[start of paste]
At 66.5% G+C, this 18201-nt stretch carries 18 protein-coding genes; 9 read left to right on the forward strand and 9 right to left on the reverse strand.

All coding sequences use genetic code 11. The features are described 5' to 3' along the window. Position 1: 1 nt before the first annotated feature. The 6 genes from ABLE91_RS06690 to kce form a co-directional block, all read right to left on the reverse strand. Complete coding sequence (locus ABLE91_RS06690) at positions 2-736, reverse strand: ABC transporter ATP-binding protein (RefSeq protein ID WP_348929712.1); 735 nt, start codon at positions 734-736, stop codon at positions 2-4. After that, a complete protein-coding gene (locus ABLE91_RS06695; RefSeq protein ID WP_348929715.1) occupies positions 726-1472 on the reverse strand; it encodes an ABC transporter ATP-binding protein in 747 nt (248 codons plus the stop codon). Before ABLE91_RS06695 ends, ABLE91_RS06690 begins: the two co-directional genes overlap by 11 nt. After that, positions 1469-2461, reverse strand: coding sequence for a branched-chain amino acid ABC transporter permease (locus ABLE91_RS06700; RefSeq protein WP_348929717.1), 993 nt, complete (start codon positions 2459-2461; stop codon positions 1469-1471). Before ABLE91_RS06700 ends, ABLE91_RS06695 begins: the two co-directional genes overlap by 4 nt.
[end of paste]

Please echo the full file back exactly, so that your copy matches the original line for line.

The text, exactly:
At 66.5% G+C, this 18201-nt stretch carries 18 protein-coding genes; 9 read left to right on the forward strand and 9 right to left on the reverse strand.

All coding sequences use genetic code 11. The features are described 5' to 3' along the window. Position 1: 1 nt before the first annotated feature. The 6 genes from ABLE91_RS06690 to kce form a co-directional block, all read right to left on the reverse strand. Complete coding sequence (locus ABLE91_RS06690) at positions 2-736, reverse strand: ABC transporter ATP-binding protein (RefSeq protein ID WP_348929712.1); 735 nt, start codon at positions 734-736, stop codon at positions 2-4. After that, a complete protein-coding gene (locus ABLE91_RS06695; RefSeq protein ID WP_348929715.1) occupies positions 726-1472 on the reverse strand; it encodes an ABC transporter ATP-binding protein in 747 nt (248 codons plus the stop codon). Before ABLE91_RS06695 ends, ABLE91_RS06690 begins: the two co-directional genes overlap by 11 nt. After that, positions 1469-2461, reverse strand: coding sequence for a branched-chain amino acid ABC transporter permease (locus ABLE91_RS06700; RefSeq protein WP_348929717.1), 993 nt, complete (start codon positions 2459-2461; stop codon positions 1469-1471). Before ABLE91_RS06700 ends, ABLE91_RS06695 begins: the two co-directional genes overlap by 4 nt.